We measured the SDR peak brightness after calibration in the 'Custom' Picture Mode, with Color Temperature set to 'Expert 1' and Peak Luminance set to 'High'.

If you don't mind losing image accuracy, you can get a brighter image in the 'Vivid' Picture Mode with all other settings at their default value. We achieved a peak of 668 cd/m² with these settings.

10
Picture Quality
Local Dimming
Local Dimming
No
Backlight
No Backlight

Update 08/04/2021: Added the real content local dimming videos.

The Sony A9S can turn individual pixels on/off and doesn't require a backlight, just like all OLEDs. This means it can reach perfect black levels without any blooming around bright objects.

10
Picture Quality
Local Dimming In Game Mode
Local Dimming
No
Backlight
No Backlight

Update 08/04/2021: Added the real content local dimming videos.

6.9
Picture Quality
HDR Brightness
Real Scene Highlight
633 cd/m²
Peak 2% Window
786 cd/m²
Peak 10% Window
693 cd/m²
Peak 25% Window
486 cd/m²
Peak 50% Window
255 cd/m²
Peak 100% Window
140 cd/m²
Sustained 2% Window
673 cd/m²
Sustained 10% Window
633 cd/m²
Sustained 25% Window
465 cd/m²
Sustained 50% Window
253 cd/m²
Sustained 100% Window
138 cd/m²
Automatic Brightness Limiting (ABL)
0.099

The HDR peak brightness is okay, almost identical to the Sony A8H OLED. Just like in SDR, the ABL causes the brightness to vary significantly depending on the content. It's bright enough to bring out some highlights, especially in darker scenes. Again, the brightness in the 2% and 10% windows drops slightly after reaching its peak.

We measured the HDR peak brightness before calibration in the 'Custom' Picture Mode with Brightness set to max, Contrast at '90', and Color Temperature set to 'Expert 1'.

If you don't mind losing accuracy, you can get a brighter image in the 'Vivid' Picture Mode with Peak Brightness set to 'High', Contrast Enhancer set to 'Off', and the remaining settings at their default value. We can achieve a peak of 836 cd/m² with these settings; however, it takes between 30 to 60 seconds to ramp up the brightness from 760 cd/m² to 836 cd/m².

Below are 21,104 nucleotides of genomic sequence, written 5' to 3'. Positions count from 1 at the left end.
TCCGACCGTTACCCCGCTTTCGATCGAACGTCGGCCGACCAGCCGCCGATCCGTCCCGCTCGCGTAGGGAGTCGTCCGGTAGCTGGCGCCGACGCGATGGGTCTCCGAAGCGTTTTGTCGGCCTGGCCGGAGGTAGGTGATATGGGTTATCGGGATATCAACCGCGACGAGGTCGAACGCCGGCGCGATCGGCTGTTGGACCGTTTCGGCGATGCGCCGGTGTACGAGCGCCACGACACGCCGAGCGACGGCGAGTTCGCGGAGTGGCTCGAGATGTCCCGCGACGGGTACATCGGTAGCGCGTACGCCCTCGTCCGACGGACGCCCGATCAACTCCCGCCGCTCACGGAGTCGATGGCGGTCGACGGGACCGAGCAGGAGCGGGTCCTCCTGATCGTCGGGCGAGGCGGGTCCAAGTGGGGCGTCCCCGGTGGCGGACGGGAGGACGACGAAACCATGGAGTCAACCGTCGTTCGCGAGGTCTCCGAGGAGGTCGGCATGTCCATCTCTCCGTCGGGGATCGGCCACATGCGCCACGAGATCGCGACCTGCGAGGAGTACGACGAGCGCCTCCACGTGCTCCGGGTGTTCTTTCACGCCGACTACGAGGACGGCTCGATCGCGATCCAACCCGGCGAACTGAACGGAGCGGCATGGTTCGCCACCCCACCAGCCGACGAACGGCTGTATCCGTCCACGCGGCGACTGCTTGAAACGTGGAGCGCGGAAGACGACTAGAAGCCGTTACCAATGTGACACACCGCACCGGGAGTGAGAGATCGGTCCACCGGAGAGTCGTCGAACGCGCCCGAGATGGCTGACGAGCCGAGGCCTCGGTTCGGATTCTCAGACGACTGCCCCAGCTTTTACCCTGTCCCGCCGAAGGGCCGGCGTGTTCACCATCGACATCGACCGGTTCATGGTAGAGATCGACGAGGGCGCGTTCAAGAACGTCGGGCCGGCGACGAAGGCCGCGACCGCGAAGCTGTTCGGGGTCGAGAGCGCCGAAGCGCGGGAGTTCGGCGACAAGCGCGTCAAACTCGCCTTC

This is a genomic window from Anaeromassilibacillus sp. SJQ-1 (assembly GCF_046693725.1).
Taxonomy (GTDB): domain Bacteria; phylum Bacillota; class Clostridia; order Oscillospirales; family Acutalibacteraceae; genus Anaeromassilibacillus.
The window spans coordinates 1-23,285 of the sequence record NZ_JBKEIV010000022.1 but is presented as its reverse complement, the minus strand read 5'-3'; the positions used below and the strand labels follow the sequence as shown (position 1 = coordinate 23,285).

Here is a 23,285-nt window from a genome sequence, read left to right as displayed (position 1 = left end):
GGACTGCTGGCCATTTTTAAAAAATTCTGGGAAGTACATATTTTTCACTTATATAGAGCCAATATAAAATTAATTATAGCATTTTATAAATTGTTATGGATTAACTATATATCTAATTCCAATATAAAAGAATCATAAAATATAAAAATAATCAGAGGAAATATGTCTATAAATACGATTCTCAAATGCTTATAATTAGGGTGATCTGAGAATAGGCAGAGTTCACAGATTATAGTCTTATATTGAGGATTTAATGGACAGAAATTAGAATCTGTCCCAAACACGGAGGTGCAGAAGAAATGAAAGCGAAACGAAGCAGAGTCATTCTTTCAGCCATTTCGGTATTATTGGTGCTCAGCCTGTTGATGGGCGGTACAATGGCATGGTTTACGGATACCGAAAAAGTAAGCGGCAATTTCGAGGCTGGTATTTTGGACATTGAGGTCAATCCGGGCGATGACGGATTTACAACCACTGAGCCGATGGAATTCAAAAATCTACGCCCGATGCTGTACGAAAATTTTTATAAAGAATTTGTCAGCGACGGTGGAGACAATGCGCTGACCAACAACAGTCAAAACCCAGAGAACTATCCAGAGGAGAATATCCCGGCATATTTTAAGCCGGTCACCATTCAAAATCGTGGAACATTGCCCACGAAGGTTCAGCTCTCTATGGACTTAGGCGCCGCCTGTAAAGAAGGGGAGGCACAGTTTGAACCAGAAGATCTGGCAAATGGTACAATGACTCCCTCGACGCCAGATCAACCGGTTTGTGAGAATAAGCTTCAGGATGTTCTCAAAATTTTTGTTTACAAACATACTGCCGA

6.8
Picture Quality
HDR Brightness In Game Mode
Real Scene Highlight
598 cd/m²
Peak 2% Window
796 cd/m²
Peak 10% Window
704 cd/m²
Peak 25% Window
494 cd/m²
Peak 50% Window
273 cd/m²
Peak 100% Window
158 cd/m²
Sustained 2% Window
670 cd/m²
Sustained 10% Window
638 cd/m²
Sustained 25% Window
470 cd/m²
Sustained 50% Window
270 cd/m²
Sustained 100% Window
158 cd/m²
Automatic Brightness Limiting (ABL)
0.090
8.8
Picture Quality
Gray Uniformity
50% Std. Dev.
0.795%
50% DSE
0.132%
5% Std. Dev.
0.418%
5% DSE
0.071%

Gray uniformity is excellent. There's almost no noticeable dirty screen effect, which is great for sports fans. Uniformity in dark scenes is better, and we didn't see any faint horizontal or vertical lines, although this can happen with more extensive use. Note that gray uniformity varies between individual units.

10
Picture Quality
Black Uniformity
Native Std. Dev.
0.238%
Std. Dev. w/ L.D.
N/A

Like all OLEDs, the Sony A9S can turn off individual pixels to achieve perfect black uniformity.

8.6
Picture Quality
Viewing Angle
Color Washout
54°
Color Shift
32°
Brightness Loss
60°
Black Level Raise
70°
Gamma Shift
61°

This TV has excellent viewing angles. Images remain accurate when viewed from the side, which is ideal for large rooms with wide seating areas.

9.3
Picture Quality
Reflections
Screen Finish
Glossy
Total Reflections
1.4%
Indirect Reflections
0.1%
Calculated Direct Reflections
1.3%

The Sony A9S has exceptional reflection handling. It does a fantastic job of reducing the intensity of bright reflections, so you shouldn't have any visibility issues in most viewing conditions.

8.1
Picture Quality
Pre Calibration
White Balance dE
2.48
Color dE
1.91
Gamma
2.20
Color Temperature
7,034 K
Picture Mode
Custom
Color Temp Setting
Expert 1
Gamma Setting
0

Update 04/29/2021: We uploaded new photos because the old white balance photo was incorrect. The picture showed 20-point white balance when it's in fact 10-point. This doesn't change the results.

The accuracy is great out of the box; however, this can vary between units. Most colors and white balance are only slightly off. Gamma is nearly perfect, so most scenes appear at the correct brightness. The color temperature is much colder than our 6500k target, resulting in a blueish tint.

9.6
Picture Quality
Post Calibration
White Balance dE
0.29
Color dE
0.72
Gamma
2.18
Color Temperature
6,511 K
White Balance Calibration
10 point
Color Calibration
Yes

Accuracy is exceptional after calibration. Most colors and white balance are nearly perfect, and the color temperature is much closer to our 6500k target. Gamma is still excellent, but some scenes are slightly too bright.

You can see our recommended settings here.

8.0
Picture Quality
480p Input